iCloud secures your information by encrypting it when it's in transit, storing it in iCloud in an encrypted format, and using secure tokens for authentication. For certain sensitive information, Apple uses end-to-end encryption. This means that only you can access your information, and only on devices where you’re signed into iCloud. No one else, not even Apple, can access end-to-end encrypted information.
Here's more detail on how iCloud protects your data.
|In transit||On server|
|Backup||Yes||Yes||A minimum of 128-bit AES encryption|
|Find My Friends||Yes||Yes|
|Find My iPhone||Yes||Yes|
|iCloud.com||Yes||N/A||All sessions at iCloud.com are encrypted with TLS 1.2. Any data accessed via iCloud.com is encrypted on server as indicated in this table.|
|Back to My Mac||Yes||N/A||Back to My Mac does not store data on iCloud. Data retrieved from other computers is encrypted with TLS 1.2 while in transit.|
All traffic between your devices and iCloud Mail is encrypted with TLS 1.2. Consistent with standard industry practice, iCloud does not encrypt data stored on IMAP mail servers. All Apple email clients support optional S/MIME encryption.
End-to-end encrypted data
End-to-end encryption provides the highest level of data security. Your data is protected with a key derived from information unique to your device, combined with your device passcode, which only you know. No one else can access or read this data.
These features and their data are transmitted and stored in iCloud using end-to-end encryption:
- Home data
- Health data
- iCloud Keychain (includes all of your saved accounts and passwords)
- Payment information
- Siri information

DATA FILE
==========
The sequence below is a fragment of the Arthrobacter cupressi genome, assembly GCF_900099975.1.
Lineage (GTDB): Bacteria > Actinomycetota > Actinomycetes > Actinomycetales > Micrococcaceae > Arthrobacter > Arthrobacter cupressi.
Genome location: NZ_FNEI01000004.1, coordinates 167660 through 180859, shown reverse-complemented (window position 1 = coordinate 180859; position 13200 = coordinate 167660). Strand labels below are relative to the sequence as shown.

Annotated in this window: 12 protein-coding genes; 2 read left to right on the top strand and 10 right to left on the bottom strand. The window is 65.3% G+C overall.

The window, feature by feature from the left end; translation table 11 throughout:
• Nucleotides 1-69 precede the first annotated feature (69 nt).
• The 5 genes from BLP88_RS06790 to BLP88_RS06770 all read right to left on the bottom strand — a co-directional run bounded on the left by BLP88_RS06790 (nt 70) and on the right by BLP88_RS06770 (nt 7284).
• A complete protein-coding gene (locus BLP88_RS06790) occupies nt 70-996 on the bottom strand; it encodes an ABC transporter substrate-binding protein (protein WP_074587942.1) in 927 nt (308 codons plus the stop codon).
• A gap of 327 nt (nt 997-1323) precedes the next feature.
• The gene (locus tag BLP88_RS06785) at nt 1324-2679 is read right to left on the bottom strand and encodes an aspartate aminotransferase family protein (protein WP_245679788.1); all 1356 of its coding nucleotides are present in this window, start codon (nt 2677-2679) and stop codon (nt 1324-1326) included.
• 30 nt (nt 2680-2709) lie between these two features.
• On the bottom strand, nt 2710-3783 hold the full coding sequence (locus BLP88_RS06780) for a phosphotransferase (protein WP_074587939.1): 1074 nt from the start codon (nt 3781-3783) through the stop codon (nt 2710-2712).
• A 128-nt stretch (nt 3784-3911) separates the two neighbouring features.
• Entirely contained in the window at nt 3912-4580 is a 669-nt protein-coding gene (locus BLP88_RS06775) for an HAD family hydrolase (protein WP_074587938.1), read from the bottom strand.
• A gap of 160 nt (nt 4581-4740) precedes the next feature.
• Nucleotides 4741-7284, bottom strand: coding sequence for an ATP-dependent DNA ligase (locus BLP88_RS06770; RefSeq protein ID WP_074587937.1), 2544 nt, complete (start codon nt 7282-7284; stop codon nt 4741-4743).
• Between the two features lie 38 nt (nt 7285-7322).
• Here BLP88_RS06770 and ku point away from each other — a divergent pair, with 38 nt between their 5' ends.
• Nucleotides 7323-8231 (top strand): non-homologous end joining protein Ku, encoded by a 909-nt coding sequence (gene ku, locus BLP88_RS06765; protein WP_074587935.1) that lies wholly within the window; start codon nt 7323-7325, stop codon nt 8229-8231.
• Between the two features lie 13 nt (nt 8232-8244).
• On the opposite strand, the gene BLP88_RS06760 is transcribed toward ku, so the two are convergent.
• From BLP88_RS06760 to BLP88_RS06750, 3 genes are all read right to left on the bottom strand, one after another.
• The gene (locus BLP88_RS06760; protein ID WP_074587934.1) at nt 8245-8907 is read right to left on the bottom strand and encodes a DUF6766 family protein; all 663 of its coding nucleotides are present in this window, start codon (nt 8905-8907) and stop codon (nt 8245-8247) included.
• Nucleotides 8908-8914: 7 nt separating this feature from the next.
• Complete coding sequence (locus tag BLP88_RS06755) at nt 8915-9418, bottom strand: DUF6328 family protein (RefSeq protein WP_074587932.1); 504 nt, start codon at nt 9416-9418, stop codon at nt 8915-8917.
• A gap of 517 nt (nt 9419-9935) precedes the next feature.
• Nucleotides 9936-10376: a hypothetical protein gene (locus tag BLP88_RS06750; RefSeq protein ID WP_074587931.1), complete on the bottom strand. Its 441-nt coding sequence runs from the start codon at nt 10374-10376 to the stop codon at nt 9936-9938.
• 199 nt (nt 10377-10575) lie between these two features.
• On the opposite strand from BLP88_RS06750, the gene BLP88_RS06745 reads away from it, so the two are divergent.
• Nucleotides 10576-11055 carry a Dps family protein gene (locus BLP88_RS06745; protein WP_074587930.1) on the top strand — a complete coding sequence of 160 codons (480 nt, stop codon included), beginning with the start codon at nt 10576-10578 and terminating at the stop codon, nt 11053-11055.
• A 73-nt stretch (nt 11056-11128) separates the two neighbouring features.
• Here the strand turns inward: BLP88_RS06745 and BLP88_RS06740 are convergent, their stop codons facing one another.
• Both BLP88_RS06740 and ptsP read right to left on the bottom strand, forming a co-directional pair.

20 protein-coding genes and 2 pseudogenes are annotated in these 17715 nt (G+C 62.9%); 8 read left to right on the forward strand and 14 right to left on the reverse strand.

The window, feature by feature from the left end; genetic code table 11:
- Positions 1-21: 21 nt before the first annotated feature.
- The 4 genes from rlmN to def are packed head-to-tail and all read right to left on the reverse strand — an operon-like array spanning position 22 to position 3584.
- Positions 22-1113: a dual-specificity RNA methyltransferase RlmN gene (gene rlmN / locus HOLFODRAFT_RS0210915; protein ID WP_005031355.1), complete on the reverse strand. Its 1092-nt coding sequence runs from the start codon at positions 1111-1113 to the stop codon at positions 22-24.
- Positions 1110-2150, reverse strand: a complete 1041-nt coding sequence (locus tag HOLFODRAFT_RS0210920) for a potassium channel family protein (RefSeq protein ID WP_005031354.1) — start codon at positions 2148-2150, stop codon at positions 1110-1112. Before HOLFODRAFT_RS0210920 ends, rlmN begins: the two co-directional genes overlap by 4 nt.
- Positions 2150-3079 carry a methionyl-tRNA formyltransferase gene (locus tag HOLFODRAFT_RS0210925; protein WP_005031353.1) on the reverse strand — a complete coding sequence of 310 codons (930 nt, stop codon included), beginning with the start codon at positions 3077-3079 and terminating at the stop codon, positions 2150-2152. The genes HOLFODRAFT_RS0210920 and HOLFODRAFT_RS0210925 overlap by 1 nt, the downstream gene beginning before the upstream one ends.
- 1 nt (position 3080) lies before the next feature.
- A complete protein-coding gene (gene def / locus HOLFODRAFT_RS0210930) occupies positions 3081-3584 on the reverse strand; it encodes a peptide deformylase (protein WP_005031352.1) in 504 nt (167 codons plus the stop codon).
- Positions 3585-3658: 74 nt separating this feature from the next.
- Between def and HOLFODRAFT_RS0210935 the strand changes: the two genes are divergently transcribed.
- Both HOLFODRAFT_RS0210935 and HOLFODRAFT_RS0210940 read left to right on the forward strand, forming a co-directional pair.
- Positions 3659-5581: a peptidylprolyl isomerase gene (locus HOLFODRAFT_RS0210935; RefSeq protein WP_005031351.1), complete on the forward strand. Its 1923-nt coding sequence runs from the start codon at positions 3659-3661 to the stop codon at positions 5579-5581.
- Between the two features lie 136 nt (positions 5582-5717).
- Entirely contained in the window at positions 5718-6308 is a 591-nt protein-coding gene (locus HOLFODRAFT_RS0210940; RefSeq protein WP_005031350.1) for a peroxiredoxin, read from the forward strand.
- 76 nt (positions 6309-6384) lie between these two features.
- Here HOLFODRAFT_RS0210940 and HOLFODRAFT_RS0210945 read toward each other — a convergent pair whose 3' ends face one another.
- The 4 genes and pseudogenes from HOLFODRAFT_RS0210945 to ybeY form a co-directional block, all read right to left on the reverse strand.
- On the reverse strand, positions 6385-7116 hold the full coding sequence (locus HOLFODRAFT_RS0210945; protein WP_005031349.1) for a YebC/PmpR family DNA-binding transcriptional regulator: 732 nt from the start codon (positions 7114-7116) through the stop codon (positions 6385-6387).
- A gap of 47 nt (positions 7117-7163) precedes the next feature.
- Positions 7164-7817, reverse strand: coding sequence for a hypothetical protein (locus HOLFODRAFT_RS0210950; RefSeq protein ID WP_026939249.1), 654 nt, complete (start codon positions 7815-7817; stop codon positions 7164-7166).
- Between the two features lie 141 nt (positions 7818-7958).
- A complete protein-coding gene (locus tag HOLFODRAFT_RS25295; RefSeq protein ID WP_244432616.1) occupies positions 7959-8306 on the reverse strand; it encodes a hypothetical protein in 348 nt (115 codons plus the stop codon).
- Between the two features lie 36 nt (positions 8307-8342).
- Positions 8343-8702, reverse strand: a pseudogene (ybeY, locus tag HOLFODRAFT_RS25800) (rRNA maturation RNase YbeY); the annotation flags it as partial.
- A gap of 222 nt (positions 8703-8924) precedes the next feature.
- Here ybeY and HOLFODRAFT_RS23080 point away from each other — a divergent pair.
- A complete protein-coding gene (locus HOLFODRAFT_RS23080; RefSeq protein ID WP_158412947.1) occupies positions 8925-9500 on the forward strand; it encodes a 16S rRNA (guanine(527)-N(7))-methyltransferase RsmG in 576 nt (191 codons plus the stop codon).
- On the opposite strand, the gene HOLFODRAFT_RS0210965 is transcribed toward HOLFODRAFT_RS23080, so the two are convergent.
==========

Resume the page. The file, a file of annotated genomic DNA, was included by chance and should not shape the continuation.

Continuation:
- Wi-Fi network information
To use end-to-end encryption, you must have two-factor authentication turned on for your Apple ID. To access your data on a new device, you might have to enter the passcode for an existing or former device.
Messages in iCloud also uses end-to-end encryption. If you have iCloud Backup turned on, your backup includes a copy of the key protecting your Messages. This ensures you can recover your Messages if you lose access to iCloud Keychain and your trusted devices. When you turn off iCloud Backup, a new key is generated on your device to protect future messages and isn't stored by Apple.
Apple recommends that you turn on two-factor authentication for your Apple ID. With two-factor authentication, your account can only be accessed on devices you trust, like your iPhone, iPad, or Mac. When you want to sign in with your Apple ID on a new device the first time, you need to provide two pieces of information — your password and the six-digit verification code that's auto-displayed on your trusted devices.
Use of secure tokens for authentication
When you access iCloud services with Apple’s built-in apps (for example, Mail, Contacts, and Calendar apps on iOS or macOS), authentication is handled using a secure token. Secure tokens eliminate the need to store your iCloud password on devices and computers.